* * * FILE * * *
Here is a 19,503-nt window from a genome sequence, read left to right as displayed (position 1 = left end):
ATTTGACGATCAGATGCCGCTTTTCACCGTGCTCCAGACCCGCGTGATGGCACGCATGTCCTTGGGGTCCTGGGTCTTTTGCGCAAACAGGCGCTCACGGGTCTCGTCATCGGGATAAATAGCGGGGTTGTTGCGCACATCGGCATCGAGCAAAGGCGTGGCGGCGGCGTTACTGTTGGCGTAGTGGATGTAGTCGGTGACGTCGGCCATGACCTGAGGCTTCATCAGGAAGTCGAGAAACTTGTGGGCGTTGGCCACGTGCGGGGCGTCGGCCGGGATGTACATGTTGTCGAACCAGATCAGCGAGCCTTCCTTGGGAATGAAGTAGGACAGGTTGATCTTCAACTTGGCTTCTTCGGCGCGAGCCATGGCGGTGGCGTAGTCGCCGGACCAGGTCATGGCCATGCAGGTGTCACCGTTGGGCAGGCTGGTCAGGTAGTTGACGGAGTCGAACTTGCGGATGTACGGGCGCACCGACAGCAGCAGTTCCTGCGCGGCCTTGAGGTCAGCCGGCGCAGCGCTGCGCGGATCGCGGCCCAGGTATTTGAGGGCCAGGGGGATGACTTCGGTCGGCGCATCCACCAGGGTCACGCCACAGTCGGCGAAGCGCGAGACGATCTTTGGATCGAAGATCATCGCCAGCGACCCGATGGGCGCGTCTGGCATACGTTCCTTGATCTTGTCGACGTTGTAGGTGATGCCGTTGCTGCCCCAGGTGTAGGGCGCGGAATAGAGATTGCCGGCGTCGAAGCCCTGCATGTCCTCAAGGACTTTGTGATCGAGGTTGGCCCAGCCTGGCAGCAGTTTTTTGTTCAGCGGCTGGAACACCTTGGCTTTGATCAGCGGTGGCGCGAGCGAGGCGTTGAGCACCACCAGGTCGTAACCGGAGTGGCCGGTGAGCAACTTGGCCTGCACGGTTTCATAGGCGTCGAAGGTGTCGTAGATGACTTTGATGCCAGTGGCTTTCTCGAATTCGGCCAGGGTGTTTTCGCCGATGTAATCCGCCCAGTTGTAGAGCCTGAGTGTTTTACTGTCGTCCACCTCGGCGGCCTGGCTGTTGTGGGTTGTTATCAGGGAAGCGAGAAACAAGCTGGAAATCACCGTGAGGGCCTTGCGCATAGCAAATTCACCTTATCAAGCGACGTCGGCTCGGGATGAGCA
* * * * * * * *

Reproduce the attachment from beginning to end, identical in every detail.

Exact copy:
Here is a 19,503-nt window from a genome sequence, read left to right as displayed (position 1 = left end):
ATTTGACGATCAGATGCCGCTTTTCACCGTGCTCCAGACCCGCGTGATGGCACGCATGTCCTTGGGGTCCTGGGTCTTTTGCGCAAACAGGCGCTCACGGGTCTCGTCATCGGGATAAATAGCGGGGTTGTTGCGCACATCGGCATCGAGCAAAGGCGTGGCGGCGGCGTTACTGTTGGCGTAGTGGATGTAGTCGGTGACGTCGGCCATGACCTGAGGCTTCATCAGGAAGTCGAGAAACTTGTGGGCGTTGGCCACGTGCGGGGCGTCGGCCGGGATGTACATGTTGTCGAACCAGATCAGCGAGCCTTCCTTGGGAATGAAGTAGGACAGGTTGATCTTCAACTTGGCTTCTTCGGCGCGAGCCATGGCGGTGGCGTAGTCGCCGGACCAGGTCATGGCCATGCAGGTGTCACCGTTGGGCAGGCTGGTCAGGTAGTTGACGGAGTCGAACTTGCGGATGTACGGGCGCACCGACAGCAGCAGTTCCTGCGCGGCCTTGAGGTCAGCCGGCGCAGCGCTGCGCGGATCGCGGCCCAGGTATTTGAGGGCCAGGGGGATGACTTCGGTCGGCGCATCCACCAGGGTCACGCCACAGTCGGCGAAGCGCGAGACGATCTTTGGATCGAAGATCATCGCCAGCGACCCGATGGGCGCGTCTGGCATACGTTCCTTGATCTTGTCGACGTTGTAGGTGATGCCGTTGCTGCCCCAGGTGTAGGGCGCGGAATAGAGATTGCCGGCGTCGAAGCCCTGCATGTCCTCAAGGACTTTGTGATCGAGGTTGGCCCAGCCTGGCAGCAGTTTTTTGTTCAGCGGCTGGAACACCTTGGCTTTGATCAGCGGTGGCGCGAGCGAGGCGTTGAGCACCACCAGGTCGTAACCGGAGTGGCCGGTGAGCAACTTGGCCTGCACGGTTTCATAGGCGTCGAAGGTGTCGTAGATGACTTTGATGCCAGTGGCTTTCTCGAATTCGGCCAGGGTGTTTTCGCCGATGTAATCCGCCCAGTTGTAGAGCCTGAGTGTTTTACTGTCGTCCACCTCGGCGGCCTGGCTGTTGTGGGTTGTTATCAGGGAAGCGAGAAACAAGCTGGAAATCACCGTGAGGGCCTTGCGCATAGCAAATTCACCTTATCAAGCGACGTCGGCTCGGGATGAGCA